Step 2. Place a piece of candy on top. Depending on the candy shape, wrap the pipe cleaner sides around it tightly.
Step 3. Once you've wrapped the sides back around the candy and down to the ring base, clip them with your jewelry clippers and fold the end pf the pipe cleaner over the round ring form to lock it in place.
Step 4. You can add an additional pipe cleaner over the top of the candy if needed (like we did for the round jaw-breaker candies). Just remember to always fold the ends over and attach them to the base so everything stays in place. Clip the pipe cleaners as needed.
Step 5. Try and wear these without eating the candy. You cant:)
Happy Valentine's Day!
In the Leif Collection we're using a non-traditional material known as ortho plaster. When selecting this material we tested lots and lots of other plasters but we loved the pale pink color, quick dry time and ease of use in this one. If you're ready to go off the grid with your plaster ideas read over this 411 for the need-to-know before starting!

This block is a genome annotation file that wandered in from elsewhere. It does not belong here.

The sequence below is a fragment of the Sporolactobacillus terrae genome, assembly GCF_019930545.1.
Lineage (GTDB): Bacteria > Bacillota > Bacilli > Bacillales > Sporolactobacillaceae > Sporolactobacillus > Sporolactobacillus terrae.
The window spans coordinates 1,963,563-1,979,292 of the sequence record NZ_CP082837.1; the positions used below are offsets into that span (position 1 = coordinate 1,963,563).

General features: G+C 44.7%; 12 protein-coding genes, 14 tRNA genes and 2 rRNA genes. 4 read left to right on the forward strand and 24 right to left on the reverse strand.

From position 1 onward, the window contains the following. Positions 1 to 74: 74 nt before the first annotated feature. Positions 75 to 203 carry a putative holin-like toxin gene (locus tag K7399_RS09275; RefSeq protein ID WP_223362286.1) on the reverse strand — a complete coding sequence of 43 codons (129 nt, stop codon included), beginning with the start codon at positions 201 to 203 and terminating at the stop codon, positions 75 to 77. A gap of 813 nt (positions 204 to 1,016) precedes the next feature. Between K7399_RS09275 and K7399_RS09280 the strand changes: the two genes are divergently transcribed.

First let's talk safety! This plaster is pretty low key on safety requirements...but, that doesn't mean you should go snorting it and sprinkling it in your eyes, ok? No need to wear a mask but you can if you think a lot of the dust will be kicked up by your projects. Don't use this plaster to cast any body parts. Although it doesn't get very hot while drying, it still omits a low heat and is not safe for body casting. Ok, you're ready to get started!
This plater sets fairly fast; with a working time of 60-90 seconds and a set time of 2-5 minutes. Use cold or room temperature water. If you use warm water the plaster will set faster and have a shorter working time which means you have to move faster, so try at your own risk.
The water to plaster ration is 32ml/100g of plaster. I know, we're all like wha? But here's the breakdown:
You can measure it easily in tablespoons and skip messing up your kitchen scale.
1TBS of water = 15ml
2 TBS of water = 30ml
...and so forth
1 TBS of plaster = 15.5g
2 TBS of plaster = 31g
...and so forth